7. Check for Consistency

The cliché “consistency is key” is especially true for copyediting. It’s easy to mix up details when you’re writing or editing an entire manuscript. Consistency is arguably the most important step on this checklist.

Consistency includes spelling, grammar, and mechanics, such as: 

  • Do some ellipses have spaces between the dots when others don’t? 
  • Does a place name change spellings halfway through? 
  • Does the cookbook switch back and forth between “Tbsp” and “tbsp?”

Consistency also relates to elements in a story. For example, in my first book, a minor character changed names three times in my first drafts. I recently read a book where a major character’s surname was misspelled in the final chapter!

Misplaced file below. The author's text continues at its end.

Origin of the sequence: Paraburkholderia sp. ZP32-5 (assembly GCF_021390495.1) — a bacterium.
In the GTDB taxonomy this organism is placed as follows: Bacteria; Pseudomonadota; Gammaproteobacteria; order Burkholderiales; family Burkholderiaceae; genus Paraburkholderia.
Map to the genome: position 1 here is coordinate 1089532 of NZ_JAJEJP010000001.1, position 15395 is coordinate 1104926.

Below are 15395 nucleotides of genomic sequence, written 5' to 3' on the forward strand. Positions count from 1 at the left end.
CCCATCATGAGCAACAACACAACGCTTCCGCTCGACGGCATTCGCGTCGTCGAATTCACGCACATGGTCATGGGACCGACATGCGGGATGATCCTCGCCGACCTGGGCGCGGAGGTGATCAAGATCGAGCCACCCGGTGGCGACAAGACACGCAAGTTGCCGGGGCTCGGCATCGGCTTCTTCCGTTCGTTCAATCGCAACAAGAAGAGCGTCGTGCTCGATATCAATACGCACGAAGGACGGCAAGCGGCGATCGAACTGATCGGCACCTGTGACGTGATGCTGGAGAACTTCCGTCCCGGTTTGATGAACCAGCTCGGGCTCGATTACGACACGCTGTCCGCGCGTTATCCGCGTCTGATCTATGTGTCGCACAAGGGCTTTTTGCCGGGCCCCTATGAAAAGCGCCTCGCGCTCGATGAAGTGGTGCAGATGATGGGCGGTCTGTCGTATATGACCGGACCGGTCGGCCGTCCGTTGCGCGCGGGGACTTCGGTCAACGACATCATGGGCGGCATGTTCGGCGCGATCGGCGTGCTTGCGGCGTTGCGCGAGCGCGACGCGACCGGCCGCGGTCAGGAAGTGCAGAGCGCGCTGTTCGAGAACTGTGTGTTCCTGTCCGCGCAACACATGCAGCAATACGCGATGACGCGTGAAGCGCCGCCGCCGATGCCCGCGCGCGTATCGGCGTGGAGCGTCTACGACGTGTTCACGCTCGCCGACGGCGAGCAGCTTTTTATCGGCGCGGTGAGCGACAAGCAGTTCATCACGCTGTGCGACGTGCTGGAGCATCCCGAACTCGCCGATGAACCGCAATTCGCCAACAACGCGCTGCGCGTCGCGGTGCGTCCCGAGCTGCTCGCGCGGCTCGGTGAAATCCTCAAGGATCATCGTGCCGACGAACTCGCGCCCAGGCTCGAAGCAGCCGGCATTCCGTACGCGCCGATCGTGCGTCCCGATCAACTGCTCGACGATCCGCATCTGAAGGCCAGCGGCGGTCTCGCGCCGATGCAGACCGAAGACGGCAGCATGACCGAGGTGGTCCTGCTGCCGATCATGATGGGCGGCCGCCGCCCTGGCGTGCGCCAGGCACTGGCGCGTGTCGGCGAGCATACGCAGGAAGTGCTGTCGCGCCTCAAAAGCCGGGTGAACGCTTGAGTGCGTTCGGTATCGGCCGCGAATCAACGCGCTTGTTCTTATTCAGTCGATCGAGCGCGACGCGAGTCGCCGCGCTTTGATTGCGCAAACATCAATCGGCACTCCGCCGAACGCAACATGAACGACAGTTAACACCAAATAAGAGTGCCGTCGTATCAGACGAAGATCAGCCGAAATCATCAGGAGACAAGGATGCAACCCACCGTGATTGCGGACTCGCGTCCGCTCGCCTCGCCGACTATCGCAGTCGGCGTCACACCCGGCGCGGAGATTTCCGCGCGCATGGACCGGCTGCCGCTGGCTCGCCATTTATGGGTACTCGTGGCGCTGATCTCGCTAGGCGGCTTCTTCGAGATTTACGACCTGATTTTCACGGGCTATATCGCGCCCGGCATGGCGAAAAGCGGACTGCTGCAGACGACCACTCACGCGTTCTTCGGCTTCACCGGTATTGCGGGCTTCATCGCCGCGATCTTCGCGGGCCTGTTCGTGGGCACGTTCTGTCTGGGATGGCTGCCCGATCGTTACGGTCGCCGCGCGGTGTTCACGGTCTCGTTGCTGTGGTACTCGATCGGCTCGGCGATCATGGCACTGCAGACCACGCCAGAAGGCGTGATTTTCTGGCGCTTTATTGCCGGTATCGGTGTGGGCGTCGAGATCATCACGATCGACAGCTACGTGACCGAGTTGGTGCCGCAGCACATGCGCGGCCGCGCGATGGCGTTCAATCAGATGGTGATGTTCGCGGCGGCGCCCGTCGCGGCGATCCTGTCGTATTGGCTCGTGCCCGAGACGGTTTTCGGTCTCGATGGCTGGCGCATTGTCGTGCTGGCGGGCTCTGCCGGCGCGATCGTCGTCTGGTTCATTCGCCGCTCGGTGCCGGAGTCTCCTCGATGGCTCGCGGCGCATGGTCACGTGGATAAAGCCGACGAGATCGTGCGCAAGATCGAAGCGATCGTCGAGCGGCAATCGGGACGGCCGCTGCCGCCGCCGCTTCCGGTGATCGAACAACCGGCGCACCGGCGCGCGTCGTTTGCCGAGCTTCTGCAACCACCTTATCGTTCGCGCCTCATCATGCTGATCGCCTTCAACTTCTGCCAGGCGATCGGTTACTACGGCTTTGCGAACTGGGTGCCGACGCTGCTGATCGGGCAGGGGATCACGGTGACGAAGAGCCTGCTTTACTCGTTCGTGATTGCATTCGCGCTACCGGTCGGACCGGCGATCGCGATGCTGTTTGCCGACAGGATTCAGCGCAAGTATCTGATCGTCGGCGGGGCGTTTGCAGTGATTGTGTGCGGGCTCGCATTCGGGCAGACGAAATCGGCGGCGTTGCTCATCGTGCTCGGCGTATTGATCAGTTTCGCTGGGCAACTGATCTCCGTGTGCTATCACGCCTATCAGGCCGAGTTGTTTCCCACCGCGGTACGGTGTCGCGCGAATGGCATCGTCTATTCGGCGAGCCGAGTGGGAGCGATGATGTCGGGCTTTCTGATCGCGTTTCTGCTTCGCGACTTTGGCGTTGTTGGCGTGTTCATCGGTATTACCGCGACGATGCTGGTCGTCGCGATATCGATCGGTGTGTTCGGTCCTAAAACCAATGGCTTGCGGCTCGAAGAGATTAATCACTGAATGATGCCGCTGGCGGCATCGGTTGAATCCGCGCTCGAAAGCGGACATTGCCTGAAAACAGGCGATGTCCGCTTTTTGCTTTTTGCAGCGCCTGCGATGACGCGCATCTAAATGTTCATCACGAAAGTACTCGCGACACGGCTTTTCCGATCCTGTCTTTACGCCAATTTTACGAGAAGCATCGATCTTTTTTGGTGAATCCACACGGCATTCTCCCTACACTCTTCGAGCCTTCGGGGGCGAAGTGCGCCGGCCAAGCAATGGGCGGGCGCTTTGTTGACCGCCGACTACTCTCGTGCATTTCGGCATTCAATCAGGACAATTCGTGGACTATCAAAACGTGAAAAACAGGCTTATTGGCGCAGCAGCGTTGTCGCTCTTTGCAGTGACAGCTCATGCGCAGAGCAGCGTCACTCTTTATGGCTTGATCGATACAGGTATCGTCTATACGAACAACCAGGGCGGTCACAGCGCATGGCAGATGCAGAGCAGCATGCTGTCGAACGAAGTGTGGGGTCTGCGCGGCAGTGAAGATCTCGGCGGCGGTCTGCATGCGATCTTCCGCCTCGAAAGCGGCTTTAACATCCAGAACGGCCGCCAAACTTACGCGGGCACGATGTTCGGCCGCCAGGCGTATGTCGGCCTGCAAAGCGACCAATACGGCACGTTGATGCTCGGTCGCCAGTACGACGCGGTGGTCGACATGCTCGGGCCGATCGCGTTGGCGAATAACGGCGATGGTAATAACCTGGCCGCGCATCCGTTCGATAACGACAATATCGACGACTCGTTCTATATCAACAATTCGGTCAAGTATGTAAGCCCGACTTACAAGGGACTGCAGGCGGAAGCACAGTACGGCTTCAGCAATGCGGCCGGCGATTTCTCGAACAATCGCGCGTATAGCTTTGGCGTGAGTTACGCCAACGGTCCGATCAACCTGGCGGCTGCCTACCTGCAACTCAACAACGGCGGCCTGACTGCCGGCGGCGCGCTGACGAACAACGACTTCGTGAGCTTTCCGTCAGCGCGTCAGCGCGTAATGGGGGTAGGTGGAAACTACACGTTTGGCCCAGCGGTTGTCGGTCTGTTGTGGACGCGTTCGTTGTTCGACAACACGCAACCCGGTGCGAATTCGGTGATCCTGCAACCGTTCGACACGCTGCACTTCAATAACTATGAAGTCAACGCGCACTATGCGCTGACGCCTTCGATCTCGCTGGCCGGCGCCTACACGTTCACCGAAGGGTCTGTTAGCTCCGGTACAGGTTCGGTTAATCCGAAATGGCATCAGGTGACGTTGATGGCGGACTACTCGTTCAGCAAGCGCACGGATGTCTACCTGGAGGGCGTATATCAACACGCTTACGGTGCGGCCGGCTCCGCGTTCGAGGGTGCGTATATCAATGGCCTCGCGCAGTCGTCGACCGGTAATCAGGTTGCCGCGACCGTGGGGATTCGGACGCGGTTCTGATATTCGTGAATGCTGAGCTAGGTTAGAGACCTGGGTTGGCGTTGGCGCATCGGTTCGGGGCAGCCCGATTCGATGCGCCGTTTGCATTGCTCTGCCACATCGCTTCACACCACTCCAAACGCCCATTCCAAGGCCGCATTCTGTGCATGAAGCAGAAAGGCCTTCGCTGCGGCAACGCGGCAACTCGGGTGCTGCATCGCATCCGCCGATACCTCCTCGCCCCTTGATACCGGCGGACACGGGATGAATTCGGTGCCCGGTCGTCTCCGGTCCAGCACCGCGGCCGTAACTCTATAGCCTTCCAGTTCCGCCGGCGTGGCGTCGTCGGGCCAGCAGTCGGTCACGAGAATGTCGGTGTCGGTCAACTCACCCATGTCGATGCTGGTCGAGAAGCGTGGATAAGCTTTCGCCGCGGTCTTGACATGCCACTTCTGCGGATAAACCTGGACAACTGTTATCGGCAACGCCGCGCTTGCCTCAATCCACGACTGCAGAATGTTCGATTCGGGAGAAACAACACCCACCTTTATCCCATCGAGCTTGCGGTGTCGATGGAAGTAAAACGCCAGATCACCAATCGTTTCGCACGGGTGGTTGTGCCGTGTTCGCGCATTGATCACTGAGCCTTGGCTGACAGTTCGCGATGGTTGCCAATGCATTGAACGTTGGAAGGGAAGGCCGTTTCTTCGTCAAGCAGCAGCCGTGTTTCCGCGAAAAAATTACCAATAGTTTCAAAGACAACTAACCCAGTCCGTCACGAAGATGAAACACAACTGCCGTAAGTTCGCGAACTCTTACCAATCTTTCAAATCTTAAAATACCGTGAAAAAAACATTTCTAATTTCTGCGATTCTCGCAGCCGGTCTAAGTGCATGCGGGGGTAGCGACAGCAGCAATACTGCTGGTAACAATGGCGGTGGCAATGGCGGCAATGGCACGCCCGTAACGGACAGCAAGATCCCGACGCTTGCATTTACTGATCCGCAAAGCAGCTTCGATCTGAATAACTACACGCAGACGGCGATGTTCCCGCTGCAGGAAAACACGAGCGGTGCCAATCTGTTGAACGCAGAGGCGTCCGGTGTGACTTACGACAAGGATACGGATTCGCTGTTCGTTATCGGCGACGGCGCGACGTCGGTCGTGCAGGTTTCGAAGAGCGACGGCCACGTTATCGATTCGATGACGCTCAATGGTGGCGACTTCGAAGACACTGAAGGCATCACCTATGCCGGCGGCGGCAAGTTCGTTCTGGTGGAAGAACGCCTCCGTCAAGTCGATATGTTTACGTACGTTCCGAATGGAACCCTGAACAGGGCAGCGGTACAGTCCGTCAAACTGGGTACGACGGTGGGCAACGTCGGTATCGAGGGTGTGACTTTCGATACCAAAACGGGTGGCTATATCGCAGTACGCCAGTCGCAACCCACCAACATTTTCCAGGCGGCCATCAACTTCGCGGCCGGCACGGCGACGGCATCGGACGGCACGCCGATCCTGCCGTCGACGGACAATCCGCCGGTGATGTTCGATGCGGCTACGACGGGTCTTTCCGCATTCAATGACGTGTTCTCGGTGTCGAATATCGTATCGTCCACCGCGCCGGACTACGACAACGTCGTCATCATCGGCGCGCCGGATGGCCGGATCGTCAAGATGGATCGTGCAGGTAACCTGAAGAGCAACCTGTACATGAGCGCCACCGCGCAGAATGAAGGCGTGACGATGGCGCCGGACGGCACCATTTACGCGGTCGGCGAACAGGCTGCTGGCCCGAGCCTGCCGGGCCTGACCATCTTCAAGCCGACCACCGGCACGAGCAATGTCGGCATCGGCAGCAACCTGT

If a character was blue-eyed at the beginning but later has green eyes, a copy editor will find this mistake. If you’re copyediting a series, be sure to check any details against a book bible or previous books, and when in doubt, ask the author for clarification.

Because consistency is all about the details, it’s easy to miss some errors. ProWritingAid has a Consistency Report that will ensure you catch as many mistakes as possible. (It still can’t pick up when an author changes a character’s name three times, though.)

8. Align to the Style Guides

Those style manuals, guides, and sheets that we looked at in the first step should be on the forefront of your mind as you edit. Revisit the style guides often and double-check any rules you might have overlooked.

9. Look Over Formatting

A copy editor is there to make sure the manuscript looks good, which means certain formatting issues are in your wheelhouse, too.

Here are some formatting elements you should consider:

  • Page number format and position
  • Chapter title consistency
  • Scene break consistency
  • Curly quotes vs. straight quotes
  • Tables and graphs